4. Hand it Down to Family

Quite literally ‘keeping it in the family’, passing your business down to the next generation is a lovely way to ensure it stays a family business. This is the perfect option for those who still want to watch from the sidelines.

However, the key here to make sure there’s actually another family member who wants to be involved. It’s also crucial that you don’t try to remain in the business once it has been handed down. Remember, you’re exiting the business for a reason, it’s the next person’s time to shine.

5. Sell Your Stake

You may not fully own your own business, but rather, the business may be set up as a partnership or company with many different owners. This doesn’t mean you can’t sell. It just means you’ll be selling your individual stake in the business.

Often, this means your partner/s will buy out your shares, or a whole new person will come in and take over your portion of the company. The good thing about a partner taking over is that it allows for a smooth transition. Indeed, even if an investor buys your share, there are still people in the know involved in the company so the move can still be pretty seamless.

6. Merging the Business

Merging the business with another involves consolidating companies or assets with another company. Most business owners choose this option because they believe the companies can profit and benefit from each other, gain a competitive advantage over other companies, increase market share or stimulate growth.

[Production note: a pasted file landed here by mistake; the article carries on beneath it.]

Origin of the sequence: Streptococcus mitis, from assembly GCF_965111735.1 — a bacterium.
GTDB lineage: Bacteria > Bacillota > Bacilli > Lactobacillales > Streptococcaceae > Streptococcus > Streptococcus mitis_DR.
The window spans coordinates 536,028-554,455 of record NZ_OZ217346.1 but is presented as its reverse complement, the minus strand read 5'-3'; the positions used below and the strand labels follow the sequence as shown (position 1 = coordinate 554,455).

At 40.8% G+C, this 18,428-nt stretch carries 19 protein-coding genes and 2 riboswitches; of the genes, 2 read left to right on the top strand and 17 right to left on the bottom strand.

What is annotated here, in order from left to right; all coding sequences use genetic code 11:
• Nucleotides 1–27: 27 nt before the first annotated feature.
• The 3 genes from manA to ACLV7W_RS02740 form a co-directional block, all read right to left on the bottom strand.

There are different types of mergers so it’s important to figure out exactly what road you want to take but in terms of benefits, if you want out, this can be a great way to ensure the company continues to grow and flourish. It also allows you to negotiate the selling price and ensures you’re looking after your employees, as generally, a merger provides them with greater job security than a simple buyout.

7. Bankruptcy

Keep in mind that bankruptcy can happen outside of the business owner’s control. In the most general terms, bankruptcy means that the business is unable to pay the debts. This can either be declared by a third party or you can declare yourself bankrupt, known as voluntary bankruptcy.

Bankruptcy will release you from your debts so it seems to be the best exit strategy for businesses that are in trouble, with nowhere to turn. While it sounds like the most frightening option, sometimes it’s what is best for the business.

Moving Forward

Choosing the best exit strategy ultimately comes down to a few factors—how do you want to go, when do you want to go and what financial state the business may be in. Sometimes, it will come down to personal choice, whether you want to keep things in the family or ensure they remain completely separate. It also comes down to what you believe is most important in exit planning—do you want your legacy to live on or do you want to say goodbye to the business completely.

Whatever option you choose, it’s important to have a strategy in place already. That way, you can discuss your options with whoever you need to prior to the exit occurring and you can have a thorough plan in place for when you actually decide to go.

This content is accurate and true to the best of the author’s knowledge and is not meant to substitute for formal and individualized advice from a qualified professional.

© 2019 Luke Fitzpatrick